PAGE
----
ANN ARBOR, Mich. – Notre Dame exited Michigan Stadium with most of an NCAA record crowd of 115,109 dancing in the stands to the "Chicken Dance."
With the series between the No. 14 Irish and No. 17 Wolverines ending after next year's game in South Bend, Michigan sent Notre Dame home with a 41-30 loss and a jab.
Wolverines coach Brady Hoke said at a May luncheon that Notre Dame was chickening out of the series as the Irish, for the moment, will continue to play Michigan's Big Ten counterparts Michigan State and Purdue.
But Saturday night's loss was not about the second-to-last game in the series for the foreseeable future for Notre Dame coach Brian Kelly.
Instead Notre Dame's first regular-season loss since falling 28-14 to Stanford on Nov. 26, 2011, showed a lack of offensive punch and discipline to Kelly.
"We had a chance to put more points on the board than we did," Kelly said. "We've got to be smarter and more disciplined. … We're going to go back to work on Tuesday with the emphasis on a more discipline approach to everything."
Notre Dame produced two touchdowns and a field goal in five red zone trips, and Kelly said that is not enough against a team like Michigan.
Irish quarterback Tommy Rees threw for 314 yards with two touchdowns and two interceptions. TJ Jones had nine receptions for 94 yards with a TD, and Troy Niklas had six catches for 76 yards with a touchdown.
Rees' first interception came on a bad throw as he was rolling to his left just before halftime that led to Michigan receiver Jeremy Gallon catching a 13-yard touchdown pass from Devin Gardner to take a 27-13 lead with 1:09 to play in the half.
Rees' second interception came with 1:29 to play when his throw from Michigan's 6 bounced off a defender and into the hands of the Wolverines' Blake Countess, who also intercepted a pass in the first half.
"It feels like it's just one or two throws there that could have put 44 points on the board," Kelly said. "We were close, but not good enough. We need to make a couple of more throws."
The defense also had its troubles, especially with penalties on Michigan's final scoring drive.
The Wolverines, who were clinging to a 34-31 lead with 9:15 to play after Kyle Brindza connected on his third field goal of the game, marched 75 yards in 10 plays with plenty of help from the Irish.
On second-and-9 from Michigan's 48, running back Fitzgerald Toussaint was left wide open on the sideline and gained 31 yards on a reception. Then on third-and-12 from Notre Dame's 23, Bennett Jackson got flagged for pass interference and Michigan moved to the 14 with a fresh set of downs.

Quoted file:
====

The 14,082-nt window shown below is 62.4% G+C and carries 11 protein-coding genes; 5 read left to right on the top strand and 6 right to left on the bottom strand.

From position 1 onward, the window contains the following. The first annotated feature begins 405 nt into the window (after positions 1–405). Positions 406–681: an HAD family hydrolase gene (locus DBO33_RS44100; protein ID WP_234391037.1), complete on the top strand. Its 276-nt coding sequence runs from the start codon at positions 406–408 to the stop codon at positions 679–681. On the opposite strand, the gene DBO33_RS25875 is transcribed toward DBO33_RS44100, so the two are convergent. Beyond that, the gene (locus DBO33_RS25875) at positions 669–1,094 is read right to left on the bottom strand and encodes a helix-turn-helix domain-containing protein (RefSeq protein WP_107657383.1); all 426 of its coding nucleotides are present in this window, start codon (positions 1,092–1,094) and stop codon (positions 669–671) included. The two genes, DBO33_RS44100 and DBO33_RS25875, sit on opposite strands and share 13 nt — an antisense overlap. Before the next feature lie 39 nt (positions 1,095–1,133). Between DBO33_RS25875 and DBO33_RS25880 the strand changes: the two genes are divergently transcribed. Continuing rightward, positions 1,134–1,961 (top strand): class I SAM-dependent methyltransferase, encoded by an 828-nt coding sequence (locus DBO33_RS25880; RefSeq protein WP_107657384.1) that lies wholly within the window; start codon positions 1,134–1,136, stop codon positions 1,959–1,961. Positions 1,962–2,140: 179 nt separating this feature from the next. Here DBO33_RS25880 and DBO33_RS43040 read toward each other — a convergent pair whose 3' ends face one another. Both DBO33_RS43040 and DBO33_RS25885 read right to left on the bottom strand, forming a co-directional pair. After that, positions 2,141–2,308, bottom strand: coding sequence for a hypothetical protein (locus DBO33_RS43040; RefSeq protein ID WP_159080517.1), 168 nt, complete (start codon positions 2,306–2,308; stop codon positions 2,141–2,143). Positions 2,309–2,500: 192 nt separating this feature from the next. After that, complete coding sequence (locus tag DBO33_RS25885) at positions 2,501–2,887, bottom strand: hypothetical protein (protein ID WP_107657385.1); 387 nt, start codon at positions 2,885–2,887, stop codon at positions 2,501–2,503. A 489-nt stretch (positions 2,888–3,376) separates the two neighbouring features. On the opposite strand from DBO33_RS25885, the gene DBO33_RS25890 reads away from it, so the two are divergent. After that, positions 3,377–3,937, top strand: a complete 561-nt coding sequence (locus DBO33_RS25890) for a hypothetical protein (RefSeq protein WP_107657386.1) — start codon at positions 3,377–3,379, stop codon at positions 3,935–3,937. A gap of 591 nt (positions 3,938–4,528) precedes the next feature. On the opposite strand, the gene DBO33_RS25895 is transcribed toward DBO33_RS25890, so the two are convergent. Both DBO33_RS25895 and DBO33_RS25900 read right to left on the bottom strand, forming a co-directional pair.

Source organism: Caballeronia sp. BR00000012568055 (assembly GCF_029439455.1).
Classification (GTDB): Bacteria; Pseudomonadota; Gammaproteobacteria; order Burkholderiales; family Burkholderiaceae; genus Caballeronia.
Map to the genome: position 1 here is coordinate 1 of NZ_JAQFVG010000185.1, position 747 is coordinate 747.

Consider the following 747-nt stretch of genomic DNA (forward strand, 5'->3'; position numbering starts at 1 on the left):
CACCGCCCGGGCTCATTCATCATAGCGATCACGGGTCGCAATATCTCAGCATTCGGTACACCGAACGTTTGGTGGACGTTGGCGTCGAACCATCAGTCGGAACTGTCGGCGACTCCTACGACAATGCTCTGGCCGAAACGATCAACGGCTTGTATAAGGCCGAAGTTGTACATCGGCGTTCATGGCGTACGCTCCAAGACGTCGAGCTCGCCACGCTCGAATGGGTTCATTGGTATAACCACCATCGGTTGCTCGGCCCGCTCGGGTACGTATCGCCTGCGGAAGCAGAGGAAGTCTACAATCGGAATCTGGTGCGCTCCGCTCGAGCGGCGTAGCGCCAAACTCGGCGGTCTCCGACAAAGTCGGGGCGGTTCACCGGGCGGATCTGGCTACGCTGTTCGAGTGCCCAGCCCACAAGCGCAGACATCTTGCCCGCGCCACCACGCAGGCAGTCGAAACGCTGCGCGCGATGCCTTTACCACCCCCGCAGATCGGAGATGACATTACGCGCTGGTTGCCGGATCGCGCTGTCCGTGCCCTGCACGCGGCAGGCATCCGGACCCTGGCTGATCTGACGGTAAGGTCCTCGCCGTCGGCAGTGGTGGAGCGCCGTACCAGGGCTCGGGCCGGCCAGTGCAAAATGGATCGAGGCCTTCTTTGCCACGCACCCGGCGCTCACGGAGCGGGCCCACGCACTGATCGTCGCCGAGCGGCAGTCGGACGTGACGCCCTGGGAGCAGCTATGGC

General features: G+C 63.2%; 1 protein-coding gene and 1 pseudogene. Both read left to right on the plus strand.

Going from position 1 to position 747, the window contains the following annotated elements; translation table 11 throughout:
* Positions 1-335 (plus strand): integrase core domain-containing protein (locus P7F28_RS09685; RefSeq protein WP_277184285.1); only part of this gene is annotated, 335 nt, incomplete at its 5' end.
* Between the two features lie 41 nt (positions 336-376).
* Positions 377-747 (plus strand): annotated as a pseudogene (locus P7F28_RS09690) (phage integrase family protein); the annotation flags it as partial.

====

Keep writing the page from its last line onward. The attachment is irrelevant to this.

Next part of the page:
After the Irish put the Wolverines in third-and-5 from the 9, Matthias Farley was flagged for pass interference and Gardner hit Drew Dileo for a 4-yard touchdown two plays later to produce the final score.
"The players are in a position to make a play, but everyone individually didn't make a play at times tonight," linebacker Dan Fox said.
Gardner proved to be a challenge for most of Saturday night.
The Michigan quarterback completed 21 of 33 passes for 294 yards with four touchdowns and one interception. He also ran for 82 yards, including a 2-yard touchdown.
"We knew that Gardner is certainly a very difficult quarterback to defend," Kelly said. "We also knew offensively, we're in a position where we need to score more points. I didn't think this would be like last year (when Notre Dame won 13-6). I thought this was going to be something of a high scoring football game, and I think that is going to be the case in games where you have two really good football teams, we are going to have to score more points.
"The quarterback tonight made a lot of plays. He's difficult to defend."
Most of Gardner's throws went to Wolverines receiver Jeremy Gallon, who had eight catches for 184 yards and scored on receptions of 61, 12 and 13 yards.
Brindza missed the only chance he got at a field goal last week against Temple, but he was perfect against Michigan.
Brindza connected on field goals from 44, 24 and 40 yards. He also had two punts for 80 yards and averaged 64.1 yards on seven kickoffs.
"I thought he preformed well," Kelly said. "He punted effectively, great hang time. He kicked the ball off extremely well."
Notre Dame's loss to Michigan had a few odd plays, and a couple went the Irish's way:
- On Notre Dame's first TD, Rees' pass went off running back George Atkinson III's hand but the ball zipped into the arms of Jones. That touchdown cut Michigan's lead to 10-7 with 2:01 to play in the first quarter.
- Notre Dame defensive end Stephon Tuitt scored his second career touchdown thanks to a poor decision by Gardner. The Michigan quarterback was chased into his end zone from the Wolverines' 16-yard line, and when he tried to throw the ball away to avoid the safety, it floated right into Tuitt's arms in end zone to cut Michigan's lead to 34-27 with 12:06 to play.